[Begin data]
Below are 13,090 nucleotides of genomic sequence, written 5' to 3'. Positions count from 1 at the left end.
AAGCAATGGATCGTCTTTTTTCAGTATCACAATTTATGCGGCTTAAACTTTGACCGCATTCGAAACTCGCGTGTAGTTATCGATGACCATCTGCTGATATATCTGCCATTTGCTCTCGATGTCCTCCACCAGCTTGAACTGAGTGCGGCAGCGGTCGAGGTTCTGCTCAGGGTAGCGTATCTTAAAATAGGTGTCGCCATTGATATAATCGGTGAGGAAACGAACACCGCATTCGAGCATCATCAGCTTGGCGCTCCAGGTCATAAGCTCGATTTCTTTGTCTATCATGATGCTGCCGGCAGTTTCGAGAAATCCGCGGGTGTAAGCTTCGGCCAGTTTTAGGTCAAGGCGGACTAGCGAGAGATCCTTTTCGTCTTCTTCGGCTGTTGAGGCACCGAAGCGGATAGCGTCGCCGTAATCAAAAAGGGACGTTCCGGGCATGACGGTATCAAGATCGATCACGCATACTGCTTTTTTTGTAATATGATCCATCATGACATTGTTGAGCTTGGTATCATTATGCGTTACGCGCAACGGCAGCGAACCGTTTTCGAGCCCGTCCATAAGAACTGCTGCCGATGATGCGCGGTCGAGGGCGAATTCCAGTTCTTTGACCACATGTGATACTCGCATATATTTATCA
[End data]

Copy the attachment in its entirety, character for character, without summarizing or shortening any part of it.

Below are 13,090 nucleotides of genomic sequence, written 5' to 3'. Positions count from 1 at the left end.
AAGCAATGGATCGTCTTTTTTCAGTATCACAATTTATGCGGCTTAAACTTTGACCGCATTCGAAACTCGCGTGTAGTTATCGATGACCATCTGCTGATATATCTGCCATTTGCTCTCGATGTCCTCCACCAGCTTGAACTGAGTGCGGCAGCGGTCGAGGTTCTGCTCAGGGTAGCGTATCTTAAAATAGGTGTCGCCATTGATATAATCGGTGAGGAAACGAACACCGCATTCGAGCATCATCAGCTTGGCGCTCCAGGTCATAAGCTCGATTTCTTTGTCTATCATGATGCTGCCGGCAGTTTCGAGAAATCCGCGGGTGTAAGCTTCGGCCAGTTTTAGGTCAAGGCGGACTAGCGAGAGATCCTTTTCGTCTTCTTCGGCTGTTGAGGCACCGAAGCGGATAGCGTCGCCGTAATCAAAAAGGGACGTTCCGGGCATGACGGTATCAAGATCGATCACGCATACTGCTTTTTTTGTAATATGATCCATCATGACATTGTTGAGCTTGGTATCATTATGCGTTACGCGCAACGGCAGCGAACCGTTTTCGAGCCCGTCCATAAGAACTGCTGCCGATGATGCGCGGTCGAGGGCGAATTCCAGTTCTTTGACCACATGTGATACTCGCATATATTTATCA